Cigarettes, fur coats and attitude: what’s not to love?

/ / /

Best On-Screen Chemistry
Nominees:  The Darjeeling Three, Fiennes and Revolori in Grand Budapest, Murray and Owen Wilson in The Life Aquatic, and Gilman and Hayward in Moonrise Kingdom.

The Envelope Please:  Murray and Wilson in The Life Aquatic.



TheOtherFront Comment
The Life Aquatic is a tough movie in many ways.  One thing it did was push Murray and Wilson (and their characters) out of their comfort zones, and into a relationship.  They are so good together, when it's over you wish there could be more.

LatoucheJr Comment
Bill Murray and Owen Wilson receive the Best Chemistry award because of Bill Murray. Sorry, Owen.

/ / /

Best Supporting Actor
Nominees:  Murray in Rushmore, Luke Wilson in The Royal Tenenbaums, Adrian Brody in Darjeeling, Owen Wilson in The Life Aquatic.

The Envelope Please:  Luke Wilson




TheOtherFront Comment
This has to be the toughest category (James Caan couldn't even get nominated).  And we have to screw over Murray, who made Rushmore, and also set Wes Anderson's career on track.  But Wilson is the glue of Royal Tenenbaums.  And the single toughest Anderson scene ever filmed is all Luke Wilson.

LatoucheJr Comment
Luke Wilson stands accused of making me cry the hardest I’ve ever cried in a movie.

/ / /

Best Script
Nominees:  The Life Aquatic, Grand Budapest Hotel, The Darjeeling Limited, The Royal Tenenbaums.

The Envelope Please:  The Darjeeling Limited



TheOtherFront Comment
A bit of an upset here, but we felt Darjeeling had the most coherent plot and character motivation from beginning to end.  The movie knows exactly what it is, and gets there almost as if it's (raises pinky) on rails.

LatoucheJr Comment
You’ll never guess it, but this Wes Anderson script was quirky and whimsical! It’s almost as if he’s made several movies with the same type of script and tone!

/ / /

Special Award - Willem Dafoe



TheOtherFront Comment 
Turns two relatively minor characters - Klaus in The Life Aquatic and Jopling in Grand Budapest Hotel into indispensable elements.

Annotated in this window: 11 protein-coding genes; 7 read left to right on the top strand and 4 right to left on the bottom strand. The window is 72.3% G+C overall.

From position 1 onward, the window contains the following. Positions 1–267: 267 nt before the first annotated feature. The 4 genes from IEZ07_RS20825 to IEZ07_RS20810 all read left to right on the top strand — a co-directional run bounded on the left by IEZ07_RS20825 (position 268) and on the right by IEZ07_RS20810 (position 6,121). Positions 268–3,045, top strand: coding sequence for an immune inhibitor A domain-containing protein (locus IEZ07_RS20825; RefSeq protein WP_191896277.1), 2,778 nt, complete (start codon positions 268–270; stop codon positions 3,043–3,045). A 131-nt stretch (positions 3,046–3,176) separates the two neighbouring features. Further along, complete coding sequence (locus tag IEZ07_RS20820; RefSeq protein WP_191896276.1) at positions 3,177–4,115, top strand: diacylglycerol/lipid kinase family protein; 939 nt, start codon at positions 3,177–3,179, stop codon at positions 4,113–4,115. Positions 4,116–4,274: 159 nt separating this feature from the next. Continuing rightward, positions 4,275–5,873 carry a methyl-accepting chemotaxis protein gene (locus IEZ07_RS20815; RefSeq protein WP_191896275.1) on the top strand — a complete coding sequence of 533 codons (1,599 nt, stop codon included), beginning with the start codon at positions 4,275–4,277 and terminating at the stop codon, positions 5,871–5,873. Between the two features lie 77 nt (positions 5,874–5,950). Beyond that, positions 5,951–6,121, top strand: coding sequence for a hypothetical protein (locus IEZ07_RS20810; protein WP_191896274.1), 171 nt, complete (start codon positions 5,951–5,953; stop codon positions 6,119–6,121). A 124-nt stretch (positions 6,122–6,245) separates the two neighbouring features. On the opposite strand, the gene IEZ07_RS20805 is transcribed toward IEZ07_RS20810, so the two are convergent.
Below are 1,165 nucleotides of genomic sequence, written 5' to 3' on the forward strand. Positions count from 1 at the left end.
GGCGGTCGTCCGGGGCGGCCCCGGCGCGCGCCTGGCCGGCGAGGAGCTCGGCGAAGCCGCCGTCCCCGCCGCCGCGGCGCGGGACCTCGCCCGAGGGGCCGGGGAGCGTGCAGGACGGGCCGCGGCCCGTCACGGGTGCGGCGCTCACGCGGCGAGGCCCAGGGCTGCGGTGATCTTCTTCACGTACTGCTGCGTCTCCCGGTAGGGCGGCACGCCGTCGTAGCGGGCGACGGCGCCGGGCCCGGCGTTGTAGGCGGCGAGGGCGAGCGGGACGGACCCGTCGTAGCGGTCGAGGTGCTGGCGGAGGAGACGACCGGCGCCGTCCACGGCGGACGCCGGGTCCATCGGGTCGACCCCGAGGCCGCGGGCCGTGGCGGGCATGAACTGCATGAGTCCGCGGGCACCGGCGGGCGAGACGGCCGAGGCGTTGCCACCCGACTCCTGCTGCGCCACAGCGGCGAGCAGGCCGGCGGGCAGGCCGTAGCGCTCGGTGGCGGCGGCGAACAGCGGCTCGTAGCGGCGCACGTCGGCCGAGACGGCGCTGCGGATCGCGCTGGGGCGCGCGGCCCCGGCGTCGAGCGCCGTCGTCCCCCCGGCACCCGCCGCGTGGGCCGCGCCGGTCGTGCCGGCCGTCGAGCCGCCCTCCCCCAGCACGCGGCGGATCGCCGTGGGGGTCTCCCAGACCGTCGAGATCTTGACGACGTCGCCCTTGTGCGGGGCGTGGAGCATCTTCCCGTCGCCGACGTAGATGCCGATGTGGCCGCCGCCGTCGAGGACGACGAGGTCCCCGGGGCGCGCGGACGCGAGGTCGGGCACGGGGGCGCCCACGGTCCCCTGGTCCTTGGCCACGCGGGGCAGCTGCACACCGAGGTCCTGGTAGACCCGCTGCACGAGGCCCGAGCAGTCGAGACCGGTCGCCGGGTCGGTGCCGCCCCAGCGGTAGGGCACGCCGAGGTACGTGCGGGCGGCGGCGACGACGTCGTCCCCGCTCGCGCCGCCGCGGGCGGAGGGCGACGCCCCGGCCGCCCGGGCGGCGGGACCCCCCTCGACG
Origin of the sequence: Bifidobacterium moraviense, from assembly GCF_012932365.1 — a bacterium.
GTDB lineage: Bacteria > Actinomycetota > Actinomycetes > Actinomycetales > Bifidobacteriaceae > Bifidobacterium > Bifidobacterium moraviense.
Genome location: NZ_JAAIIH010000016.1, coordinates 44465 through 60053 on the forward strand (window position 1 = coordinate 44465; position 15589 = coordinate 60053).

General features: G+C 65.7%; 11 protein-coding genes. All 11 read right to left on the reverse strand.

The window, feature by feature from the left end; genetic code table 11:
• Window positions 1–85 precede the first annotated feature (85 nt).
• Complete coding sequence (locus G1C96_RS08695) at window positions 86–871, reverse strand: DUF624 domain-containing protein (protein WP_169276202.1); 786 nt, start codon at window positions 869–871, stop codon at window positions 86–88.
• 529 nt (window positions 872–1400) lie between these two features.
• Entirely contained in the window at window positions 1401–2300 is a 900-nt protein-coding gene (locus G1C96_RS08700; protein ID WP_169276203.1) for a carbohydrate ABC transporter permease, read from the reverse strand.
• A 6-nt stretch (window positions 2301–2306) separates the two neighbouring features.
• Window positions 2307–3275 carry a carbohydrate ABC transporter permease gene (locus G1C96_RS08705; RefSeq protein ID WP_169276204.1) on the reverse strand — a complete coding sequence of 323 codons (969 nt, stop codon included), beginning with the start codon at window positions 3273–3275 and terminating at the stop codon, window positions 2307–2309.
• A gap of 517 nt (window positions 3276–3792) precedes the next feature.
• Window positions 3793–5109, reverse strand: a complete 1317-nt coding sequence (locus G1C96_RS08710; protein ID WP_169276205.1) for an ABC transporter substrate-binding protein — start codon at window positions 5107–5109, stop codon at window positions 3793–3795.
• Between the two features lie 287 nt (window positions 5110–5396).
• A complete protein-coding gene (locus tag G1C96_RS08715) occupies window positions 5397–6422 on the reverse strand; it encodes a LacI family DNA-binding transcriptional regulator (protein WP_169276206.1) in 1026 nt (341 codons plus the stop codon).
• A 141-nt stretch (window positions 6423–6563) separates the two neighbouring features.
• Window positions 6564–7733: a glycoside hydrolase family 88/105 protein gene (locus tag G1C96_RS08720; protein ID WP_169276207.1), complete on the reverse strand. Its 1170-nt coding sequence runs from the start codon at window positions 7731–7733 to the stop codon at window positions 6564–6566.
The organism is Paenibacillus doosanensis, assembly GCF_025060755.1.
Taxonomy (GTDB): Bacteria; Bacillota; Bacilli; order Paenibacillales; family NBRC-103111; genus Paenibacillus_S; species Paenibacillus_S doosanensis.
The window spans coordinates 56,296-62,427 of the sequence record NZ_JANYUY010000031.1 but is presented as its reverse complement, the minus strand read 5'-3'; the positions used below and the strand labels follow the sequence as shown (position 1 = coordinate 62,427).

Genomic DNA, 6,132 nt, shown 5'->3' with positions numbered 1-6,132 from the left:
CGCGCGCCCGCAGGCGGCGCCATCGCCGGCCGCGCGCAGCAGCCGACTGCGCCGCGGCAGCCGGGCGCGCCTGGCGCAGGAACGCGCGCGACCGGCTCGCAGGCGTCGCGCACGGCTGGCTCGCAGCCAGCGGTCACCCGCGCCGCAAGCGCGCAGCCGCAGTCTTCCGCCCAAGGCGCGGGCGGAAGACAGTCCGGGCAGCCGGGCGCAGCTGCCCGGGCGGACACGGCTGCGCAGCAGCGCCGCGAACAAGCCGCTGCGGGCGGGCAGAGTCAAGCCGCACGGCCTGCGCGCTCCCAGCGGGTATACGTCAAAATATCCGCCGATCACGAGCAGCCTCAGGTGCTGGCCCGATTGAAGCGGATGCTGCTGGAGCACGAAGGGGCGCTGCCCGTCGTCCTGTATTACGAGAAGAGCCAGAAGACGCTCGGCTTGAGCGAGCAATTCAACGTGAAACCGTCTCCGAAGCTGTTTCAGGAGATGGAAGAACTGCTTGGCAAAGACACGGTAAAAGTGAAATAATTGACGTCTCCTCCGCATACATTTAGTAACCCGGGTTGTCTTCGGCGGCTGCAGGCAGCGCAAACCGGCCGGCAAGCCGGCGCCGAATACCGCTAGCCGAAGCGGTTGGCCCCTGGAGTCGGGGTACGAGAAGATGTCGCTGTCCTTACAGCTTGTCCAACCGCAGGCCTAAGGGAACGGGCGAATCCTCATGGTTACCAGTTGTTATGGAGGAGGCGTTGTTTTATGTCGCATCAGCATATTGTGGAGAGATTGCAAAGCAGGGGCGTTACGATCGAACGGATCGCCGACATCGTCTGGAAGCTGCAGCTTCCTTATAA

LatoucheJr Comment
When I watched Grand Budapest, I thought to myself: this isn’t going to work. I can only see Willem Dafoe as Klaus from Life Aquatic. After watching Grand Budapest, I thought to myself: I’ll never be able to watch The Life Aquatic again without thinking of Willem Dafoe as Jopling from Grand Budapest.  Also, you can get that coat!

/ / /

Best Lead Actor
Nominees:  Jason Schwartzman in Rushmore, Bill Murray in The Life Aquatic, Gene Hackman in The Royal Tenenbaums, Ralph Fiennes in Grand Budapest Hotel.

The Envelope Please:  Ralph Fiennes, Grand Budapest Hotel



TheOtherFront Comment
Really between Hackman and Fiennes once we thought about it.  Two epic performances.  How can you not give it to Gene Hackman?  Because Fiennes was just a little bit better, brought the character to life just a little bit more.  Right in the middle of all that mad comedy and brilliant, a real guy, brilliant and flawed, living and breathing.

LatoucheJr Comment
To quote the man himself: “I go to bed with all of my friends.” The quote may be irrelevant, but it did sway our award committee to the point that it was agreed that the movie would have been a shambles without him.

/ / /

Best Wes Anderson Film
Nominees:  Rushmore, The Royal Tenenbaums, Moonrise Kingdom, Grand Budapest Hotel

The Envelope Please:  Grand Budapest Hotel



TheOtherFront Comment 
Very often reviews of Wes Anderson movies will use diminutives: "a minor masterpiece", "a triumph in its genre", "another quirky entry in the Wes Anderson canon" etc.  If Grand Budapest Hotel isn't a masterpiece - flawless in conception and execution - what is?  It's an immaculate film, and as big a fuck you to fascism as anything the Marx Brothers or P.G. Wodehouse ever did.

LatoucheJr Comment
Upon first viewing, the film fell a little flat of my Titanic-sized expectations. But then again, this is coming from the guy who thought Batman V Superman would be good, so you’re better off ignoring me.